Baby-led weaning: where to start

Baby weaning mess

Baby-led weaning encourages independence and helps develop coordination in babies, but many parents find themselves umming and ahhing over whether this method or spoon-feeding is the best option. One thing's for certain – whichever you choose, it's gonna get messy. Here's everything you need to know about both options.

Baby-led weaning – your guide

Baby-led weaning encourages independence and helps develop coordination in babies, but many parents find themselves umming and ahhing over whether this method or spoon-feeding is the best option. One thing's for certain – whichever you choose, it's gonna get messy. Here's everything you need to know about both options.

What is baby-led weaning? | Dos and don'ts for BLW | Baby-led weaning recipes | BLW drawbacks | What is spoon-feeding? | Dos and don'ts for spoon-feeding | Combined feeding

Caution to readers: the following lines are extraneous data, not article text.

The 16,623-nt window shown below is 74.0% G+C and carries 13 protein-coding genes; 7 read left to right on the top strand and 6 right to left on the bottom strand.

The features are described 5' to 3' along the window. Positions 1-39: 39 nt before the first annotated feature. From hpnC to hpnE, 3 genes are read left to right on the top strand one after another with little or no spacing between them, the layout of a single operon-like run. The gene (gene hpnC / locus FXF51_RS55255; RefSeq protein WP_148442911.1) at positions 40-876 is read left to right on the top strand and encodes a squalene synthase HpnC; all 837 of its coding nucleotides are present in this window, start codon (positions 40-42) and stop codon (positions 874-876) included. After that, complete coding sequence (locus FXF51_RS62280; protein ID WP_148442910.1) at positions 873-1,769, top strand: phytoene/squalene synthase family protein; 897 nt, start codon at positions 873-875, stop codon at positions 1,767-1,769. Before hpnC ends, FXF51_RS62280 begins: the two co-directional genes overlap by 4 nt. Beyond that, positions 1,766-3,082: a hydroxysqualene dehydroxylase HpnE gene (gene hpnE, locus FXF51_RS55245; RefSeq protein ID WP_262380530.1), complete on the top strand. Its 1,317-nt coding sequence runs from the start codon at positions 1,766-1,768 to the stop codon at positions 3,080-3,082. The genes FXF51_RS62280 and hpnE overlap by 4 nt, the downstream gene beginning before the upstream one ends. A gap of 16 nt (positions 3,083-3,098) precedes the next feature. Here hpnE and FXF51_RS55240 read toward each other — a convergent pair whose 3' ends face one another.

Babies are all different, so what works for one baby might not suit another. And come to that, parents are all different too. For some, spoon-feeding is the way to go, while others prefer baby-led weaning (BLW). It’s a case of horses for courses. And who said you have to choose between the two? You can also combine both methods.

The important thing is that your baby is introduced to eating solid foods in ways that are safe and, with any luck, enjoyable for both of you. Whichever method you settle on, it can be a fascinating adventure to find out what your little one likes to eat.

What is BLW and how does it work?